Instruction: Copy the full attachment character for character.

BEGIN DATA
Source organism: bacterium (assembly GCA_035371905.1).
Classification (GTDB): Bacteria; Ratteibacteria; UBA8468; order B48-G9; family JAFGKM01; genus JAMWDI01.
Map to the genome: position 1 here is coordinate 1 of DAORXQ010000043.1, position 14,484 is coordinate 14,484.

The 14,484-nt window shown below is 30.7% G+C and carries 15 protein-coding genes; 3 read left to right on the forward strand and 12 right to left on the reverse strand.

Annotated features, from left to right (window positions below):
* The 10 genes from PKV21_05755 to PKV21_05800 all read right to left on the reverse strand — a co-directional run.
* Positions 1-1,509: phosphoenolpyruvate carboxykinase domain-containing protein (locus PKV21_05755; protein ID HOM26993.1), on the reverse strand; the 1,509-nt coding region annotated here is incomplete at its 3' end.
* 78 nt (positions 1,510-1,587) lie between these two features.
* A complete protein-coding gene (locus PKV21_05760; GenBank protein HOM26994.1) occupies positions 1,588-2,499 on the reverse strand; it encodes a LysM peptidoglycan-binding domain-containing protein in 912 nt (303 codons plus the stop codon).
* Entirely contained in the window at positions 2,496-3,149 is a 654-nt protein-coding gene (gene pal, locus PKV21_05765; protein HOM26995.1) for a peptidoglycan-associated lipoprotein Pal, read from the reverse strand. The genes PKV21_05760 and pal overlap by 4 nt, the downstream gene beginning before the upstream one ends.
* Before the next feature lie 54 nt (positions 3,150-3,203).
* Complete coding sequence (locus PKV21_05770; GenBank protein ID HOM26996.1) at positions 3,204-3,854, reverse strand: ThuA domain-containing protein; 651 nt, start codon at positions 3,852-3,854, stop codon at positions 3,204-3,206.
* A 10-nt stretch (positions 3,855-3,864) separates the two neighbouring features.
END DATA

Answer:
Source organism: bacterium (assembly GCA_035371905.1).
Classification (GTDB): Bacteria; Ratteibacteria; UBA8468; order B48-G9; family JAFGKM01; genus JAMWDI01.
Map to the genome: position 1 here is coordinate 1 of DAORXQ010000043.1, position 14,484 is coordinate 14,484.

The 14,484-nt window shown below is 30.7% G+C and carries 15 protein-coding genes; 3 read left to right on the forward strand and 12 right to left on the reverse strand.

Annotated features, from left to right (window positions below):
* The 10 genes from PKV21_05755 to PKV21_05800 all read right to left on the reverse strand — a co-directional run.
* Positions 1-1,509: phosphoenolpyruvate carboxykinase domain-containing protein (locus PKV21_05755; protein ID HOM26993.1), on the reverse strand; the 1,509-nt coding region annotated here is incomplete at its 3' end.
* 78 nt (positions 1,510-1,587) lie between these two features.
* A complete protein-coding gene (locus PKV21_05760; GenBank protein HOM26994.1) occupies positions 1,588-2,499 on the reverse strand; it encodes a LysM peptidoglycan-binding domain-containing protein in 912 nt (303 codons plus the stop codon).
* Entirely contained in the window at positions 2,496-3,149 is a 654-nt protein-coding gene (gene pal, locus PKV21_05765; protein HOM26995.1) for a peptidoglycan-associated lipoprotein Pal, read from the reverse strand. The genes PKV21_05760 and pal overlap by 4 nt, the downstream gene beginning before the upstream one ends.
* Before the next feature lie 54 nt (positions 3,150-3,203).
* Complete coding sequence (locus PKV21_05770; GenBank protein ID HOM26996.1) at positions 3,204-3,854, reverse strand: ThuA domain-containing protein; 651 nt, start codon at positions 3,852-3,854, stop codon at positions 3,204-3,206.
* A 10-nt stretch (positions 3,855-3,864) separates the two neighbouring features.